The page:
Within the hut we managed to salvage many treasures (though we were attacked by four undead hands as we opened a chest, but Donavich swiftly dealt with them). There was magic ammunition, spell scrolls, potions, a stone of good luck and a hideous flute of most mournful tone. Most importantly we found Red Dragon Crush. I asked Muriel to tell Davien Martikov that I was ready. She flew off, telling me to meet them at the standing stones at midnight.
Also we saw what had been in the cradle all along: it was a baby version of Strahd. Could it be that she was his nurse? Or his mother? Either way, we were both happy to have dealt with this monstrous ally of his, and also kind of creeped out to be looking down on this innocent illusion of the fiend we intend to destroy.
We waited, camping at the stones. We were attacked by bats, agents no doubt of Strahd, but otherwise it was a quiet night. At midnight, Muriel, Davien, and one other joined us. I handed Red Dragon Crush over and we exchanged words, to the effect of he hopes that I am the one to take on Strahd. A wereraven landed on my exposed wrist and pecked my artery.
The change will take tomorrow night at midnight, under the light of the full moon. We returned home to our lair, where I spent a restless night as my body began the hidden changes.
We started a quiet day which would see us facing no unanticipated enemies on the road for once. We went into Vallaki and received no special attention for doing so. Blinski had completed the toy castle and it was so impressive that I couldn’t help myself, I commissioned another toy from him. I told him of yesterday’s moving witch hut, and he was excited to get started on that. We also went to the coffinmaker to ask what the coffin was all about. He said he had been paid a great amount to make and deliver the coffin by a man called Vasily Von Holtz. Why does that name sound familiar? Before we left town we went and saw the priest and asked how everything was going. Everything seemed fine. Hans and Katarina are working for him now, which is nice.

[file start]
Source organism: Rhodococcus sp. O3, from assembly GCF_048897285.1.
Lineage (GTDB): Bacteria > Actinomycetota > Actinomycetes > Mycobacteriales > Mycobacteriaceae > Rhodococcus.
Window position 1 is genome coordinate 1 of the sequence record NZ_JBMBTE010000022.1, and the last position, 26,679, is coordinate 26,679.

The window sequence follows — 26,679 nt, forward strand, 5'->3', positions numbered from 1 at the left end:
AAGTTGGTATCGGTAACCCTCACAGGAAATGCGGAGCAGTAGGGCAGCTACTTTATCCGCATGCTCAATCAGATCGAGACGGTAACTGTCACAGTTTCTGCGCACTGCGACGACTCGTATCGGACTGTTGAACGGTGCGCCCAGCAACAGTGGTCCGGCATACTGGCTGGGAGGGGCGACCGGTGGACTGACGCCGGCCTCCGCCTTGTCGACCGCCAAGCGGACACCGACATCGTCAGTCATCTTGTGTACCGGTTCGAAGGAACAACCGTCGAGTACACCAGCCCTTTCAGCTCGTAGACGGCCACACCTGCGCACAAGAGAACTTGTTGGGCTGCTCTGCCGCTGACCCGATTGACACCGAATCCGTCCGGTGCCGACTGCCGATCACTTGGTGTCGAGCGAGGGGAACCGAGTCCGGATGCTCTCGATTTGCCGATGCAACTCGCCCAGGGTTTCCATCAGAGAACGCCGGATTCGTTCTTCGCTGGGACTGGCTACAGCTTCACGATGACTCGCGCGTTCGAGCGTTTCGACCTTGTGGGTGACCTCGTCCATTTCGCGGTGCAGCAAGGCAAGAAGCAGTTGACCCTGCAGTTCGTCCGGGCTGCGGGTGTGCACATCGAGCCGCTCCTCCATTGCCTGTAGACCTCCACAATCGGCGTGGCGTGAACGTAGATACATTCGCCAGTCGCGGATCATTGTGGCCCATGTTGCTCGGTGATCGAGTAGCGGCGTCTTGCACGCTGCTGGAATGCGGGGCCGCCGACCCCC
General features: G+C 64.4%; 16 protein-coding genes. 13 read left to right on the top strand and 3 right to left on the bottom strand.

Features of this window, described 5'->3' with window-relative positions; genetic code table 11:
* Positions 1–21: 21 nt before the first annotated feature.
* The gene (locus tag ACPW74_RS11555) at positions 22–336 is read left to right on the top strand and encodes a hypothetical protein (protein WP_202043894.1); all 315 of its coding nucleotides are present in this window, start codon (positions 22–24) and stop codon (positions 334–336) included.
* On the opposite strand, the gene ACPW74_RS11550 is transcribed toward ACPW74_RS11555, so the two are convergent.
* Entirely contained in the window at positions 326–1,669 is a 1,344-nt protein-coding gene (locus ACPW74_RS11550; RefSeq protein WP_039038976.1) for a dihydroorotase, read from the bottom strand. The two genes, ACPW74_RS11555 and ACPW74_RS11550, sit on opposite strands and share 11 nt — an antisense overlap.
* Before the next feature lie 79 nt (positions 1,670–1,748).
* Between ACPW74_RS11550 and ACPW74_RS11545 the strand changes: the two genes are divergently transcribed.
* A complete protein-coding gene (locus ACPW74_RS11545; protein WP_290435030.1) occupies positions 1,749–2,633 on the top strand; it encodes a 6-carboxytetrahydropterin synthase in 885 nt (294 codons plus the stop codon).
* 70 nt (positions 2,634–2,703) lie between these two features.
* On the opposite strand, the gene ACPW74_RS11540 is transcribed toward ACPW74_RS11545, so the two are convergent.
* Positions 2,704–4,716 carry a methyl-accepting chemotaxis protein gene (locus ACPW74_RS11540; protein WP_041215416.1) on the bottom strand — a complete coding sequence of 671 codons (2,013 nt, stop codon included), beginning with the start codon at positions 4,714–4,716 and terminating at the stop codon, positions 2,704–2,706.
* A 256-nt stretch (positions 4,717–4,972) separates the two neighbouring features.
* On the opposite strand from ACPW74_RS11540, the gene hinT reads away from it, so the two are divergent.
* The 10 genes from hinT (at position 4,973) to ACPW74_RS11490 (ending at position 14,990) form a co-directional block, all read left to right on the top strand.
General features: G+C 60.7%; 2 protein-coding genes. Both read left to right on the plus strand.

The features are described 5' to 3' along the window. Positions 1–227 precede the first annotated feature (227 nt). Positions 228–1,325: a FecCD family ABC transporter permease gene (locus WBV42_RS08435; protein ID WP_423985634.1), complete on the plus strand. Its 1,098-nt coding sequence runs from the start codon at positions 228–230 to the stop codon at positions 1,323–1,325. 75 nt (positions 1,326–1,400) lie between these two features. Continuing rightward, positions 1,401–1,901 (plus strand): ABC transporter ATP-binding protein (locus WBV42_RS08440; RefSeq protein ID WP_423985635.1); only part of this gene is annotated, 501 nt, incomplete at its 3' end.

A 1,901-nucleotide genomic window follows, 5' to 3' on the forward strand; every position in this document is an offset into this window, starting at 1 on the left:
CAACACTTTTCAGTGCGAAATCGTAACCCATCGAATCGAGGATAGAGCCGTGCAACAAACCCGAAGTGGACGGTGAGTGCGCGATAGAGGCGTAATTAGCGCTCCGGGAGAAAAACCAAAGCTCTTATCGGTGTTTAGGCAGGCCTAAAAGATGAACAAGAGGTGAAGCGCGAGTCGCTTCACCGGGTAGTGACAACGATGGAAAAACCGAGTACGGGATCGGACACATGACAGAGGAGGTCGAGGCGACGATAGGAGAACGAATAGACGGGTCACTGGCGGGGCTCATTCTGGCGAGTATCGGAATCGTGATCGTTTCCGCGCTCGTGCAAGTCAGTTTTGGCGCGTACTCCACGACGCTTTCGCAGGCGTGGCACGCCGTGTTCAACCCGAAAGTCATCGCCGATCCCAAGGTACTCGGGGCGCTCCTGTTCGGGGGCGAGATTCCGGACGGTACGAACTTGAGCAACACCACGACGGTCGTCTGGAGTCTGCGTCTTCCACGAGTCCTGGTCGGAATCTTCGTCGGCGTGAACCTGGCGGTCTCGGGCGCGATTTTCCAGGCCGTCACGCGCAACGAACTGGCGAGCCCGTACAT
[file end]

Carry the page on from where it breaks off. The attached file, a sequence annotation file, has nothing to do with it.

Next we stopped in Krezk to deliver the toy castle, a gift basket of food, and to check on everyone. The abbey has been given over to renovation for a new orphanage. No mongrelmen have been spotted, though there were some suspected sightings.
We walked to the tower to pick up Esmerelda’s wagon and slowly returned to Vallaki, where we left the wagon in the stockyard. Then we returned to our lair.
The night was spent in imbuing the unfinished stake with magic from all sides up at the standing stones behind the mill. It was midnight when we finished, and as the magic filled the stake, I felt myself finally taken hold of by the blood of the raven. I transformed fully, my throat letting out a loud, piercing cry. I flew to join the flock in the trees, and they welcomed me to the night.
We rose at dawn and packed as much as we could onto the wagon. We returned Hans and Katarina to Vallaki and picked up the wedding dress from the seamstresses. Then we continued to Krezk. All ten of our orphans (Myrtle and Freek, our original orphans, and our would-be werewolves, Magda, Vladislav, Boris, Lavinia, Anton, Ivana, Fatima, and Sergei) our mule Bruce and the wagon, Copernicus the goat, 10 chickens, and all of the toys I had bought for the children, all came to live in this sleepy commune. After delivering the children safely, Donavich took some time out to ward the gates while Ireena and I tried to find the source of the mysterious voice she hears every time we come to Krezk.
All together again at lunch time we decided to go up and deliver the wedding dress ourselves and scope out this Abbot fellow. We went up the hill to the fortified abbey and were greeted at the gates by two shambling figures of mongrelmen, made up of different parts of animals. What the heck was the Abbot up to? They led us through and we found more mongrel men, including one in chains who, when we tried speaking with her, bit Ireena and tried to lap up her blood! We were most disturbed, but then we were called in to meet the Abbot.
He was every bit as beautiful and composed as the last time we had seen him, and greeted us serenely. With him was a beautiful young woman, and I congratulated him on his bride. Oh no, he said, I was mistaken. He was not the groom. Who was, I then asked. Has he not told you, asked the Abbot. A dread fell over me. This quiet young girl was to marry Strahd? I took a closer look at her and that was when I noticed the smallest, most delicate stitchmarks on her wrist. No, no just her wrist. Her whole body. I complemented the Abbot on his workmanship and he tried to pretend I was imagining things. Giving an odd look at Ireena, he led us all in for lunch.